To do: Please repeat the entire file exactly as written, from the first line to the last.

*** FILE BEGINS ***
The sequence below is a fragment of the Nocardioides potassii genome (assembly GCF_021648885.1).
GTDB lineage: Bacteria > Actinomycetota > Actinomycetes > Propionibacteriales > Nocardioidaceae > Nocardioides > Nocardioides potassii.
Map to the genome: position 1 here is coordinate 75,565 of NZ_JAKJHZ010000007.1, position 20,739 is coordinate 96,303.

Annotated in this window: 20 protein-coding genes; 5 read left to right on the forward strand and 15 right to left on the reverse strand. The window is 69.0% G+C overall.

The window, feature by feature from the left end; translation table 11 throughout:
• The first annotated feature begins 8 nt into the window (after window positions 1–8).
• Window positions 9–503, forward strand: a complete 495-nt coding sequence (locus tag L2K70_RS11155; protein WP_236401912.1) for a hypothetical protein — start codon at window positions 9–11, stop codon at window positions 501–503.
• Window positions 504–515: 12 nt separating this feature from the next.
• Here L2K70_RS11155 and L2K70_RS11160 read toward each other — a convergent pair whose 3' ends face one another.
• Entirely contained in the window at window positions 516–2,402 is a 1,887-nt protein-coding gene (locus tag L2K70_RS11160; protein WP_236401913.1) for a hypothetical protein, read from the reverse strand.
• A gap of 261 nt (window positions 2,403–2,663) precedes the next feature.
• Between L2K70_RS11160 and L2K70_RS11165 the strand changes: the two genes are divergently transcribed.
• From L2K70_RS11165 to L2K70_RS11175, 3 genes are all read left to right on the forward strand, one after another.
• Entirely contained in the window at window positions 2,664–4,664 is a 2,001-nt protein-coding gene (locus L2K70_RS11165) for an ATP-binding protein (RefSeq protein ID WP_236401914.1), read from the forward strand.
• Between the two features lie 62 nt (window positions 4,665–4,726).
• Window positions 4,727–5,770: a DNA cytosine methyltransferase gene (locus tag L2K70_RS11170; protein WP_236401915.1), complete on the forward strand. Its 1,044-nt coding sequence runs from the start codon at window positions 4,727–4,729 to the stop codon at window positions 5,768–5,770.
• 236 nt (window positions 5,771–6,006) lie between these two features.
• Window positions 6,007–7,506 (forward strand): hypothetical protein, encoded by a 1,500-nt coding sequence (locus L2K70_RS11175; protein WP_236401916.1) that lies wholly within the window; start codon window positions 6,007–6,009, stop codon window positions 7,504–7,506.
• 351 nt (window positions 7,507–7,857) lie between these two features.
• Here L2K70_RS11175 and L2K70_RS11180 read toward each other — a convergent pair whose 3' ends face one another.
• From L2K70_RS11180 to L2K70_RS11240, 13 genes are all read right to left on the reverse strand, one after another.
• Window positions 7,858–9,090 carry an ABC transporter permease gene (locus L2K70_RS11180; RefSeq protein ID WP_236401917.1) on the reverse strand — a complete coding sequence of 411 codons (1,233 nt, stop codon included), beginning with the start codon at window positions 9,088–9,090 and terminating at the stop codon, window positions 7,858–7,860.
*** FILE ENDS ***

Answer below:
The sequence below is a fragment of the Nocardioides potassii genome (assembly GCF_021648885.1).
GTDB lineage: Bacteria > Actinomycetota > Actinomycetes > Propionibacteriales > Nocardioidaceae > Nocardioides > Nocardioides potassii.
Map to the genome: position 1 here is coordinate 75,565 of NZ_JAKJHZ010000007.1, position 20,739 is coordinate 96,303.

Annotated in this window: 20 protein-coding genes; 5 read left to right on the forward strand and 15 right to left on the reverse strand. The window is 69.0% G+C overall.

The window, feature by feature from the left end; translation table 11 throughout:
• The first annotated feature begins 8 nt into the window (after window positions 1–8).
• Window positions 9–503, forward strand: a complete 495-nt coding sequence (locus tag L2K70_RS11155; protein WP_236401912.1) for a hypothetical protein — start codon at window positions 9–11, stop codon at window positions 501–503.
• Window positions 504–515: 12 nt separating this feature from the next.
• Here L2K70_RS11155 and L2K70_RS11160 read toward each other — a convergent pair whose 3' ends face one another.
• Entirely contained in the window at window positions 516–2,402 is a 1,887-nt protein-coding gene (locus tag L2K70_RS11160; protein WP_236401913.1) for a hypothetical protein, read from the reverse strand.
• A gap of 261 nt (window positions 2,403–2,663) precedes the next feature.
• Between L2K70_RS11160 and L2K70_RS11165 the strand changes: the two genes are divergently transcribed.
• From L2K70_RS11165 to L2K70_RS11175, 3 genes are all read left to right on the forward strand, one after another.
• Entirely contained in the window at window positions 2,664–4,664 is a 2,001-nt protein-coding gene (locus L2K70_RS11165) for an ATP-binding protein (RefSeq protein ID WP_236401914.1), read from the forward strand.
• Between the two features lie 62 nt (window positions 4,665–4,726).
• Window positions 4,727–5,770: a DNA cytosine methyltransferase gene (locus tag L2K70_RS11170; protein WP_236401915.1), complete on the forward strand. Its 1,044-nt coding sequence runs from the start codon at window positions 4,727–4,729 to the stop codon at window positions 5,768–5,770.
• 236 nt (window positions 5,771–6,006) lie between these two features.
• Window positions 6,007–7,506 (forward strand): hypothetical protein, encoded by a 1,500-nt coding sequence (locus L2K70_RS11175; protein WP_236401916.1) that lies wholly within the window; start codon window positions 6,007–6,009, stop codon window positions 7,504–7,506.
• 351 nt (window positions 7,507–7,857) lie between these two features.
• Here L2K70_RS11175 and L2K70_RS11180 read toward each other — a convergent pair whose 3' ends face one another.
• From L2K70_RS11180 to L2K70_RS11240, 13 genes are all read right to left on the reverse strand, one after another.
• Window positions 7,858–9,090 carry an ABC transporter permease gene (locus L2K70_RS11180; RefSeq protein ID WP_236401917.1) on the reverse strand — a complete coding sequence of 411 codons (1,233 nt, stop codon included), beginning with the start codon at window positions 9,088–9,090 and terminating at the stop codon, window positions 7,858–7,860.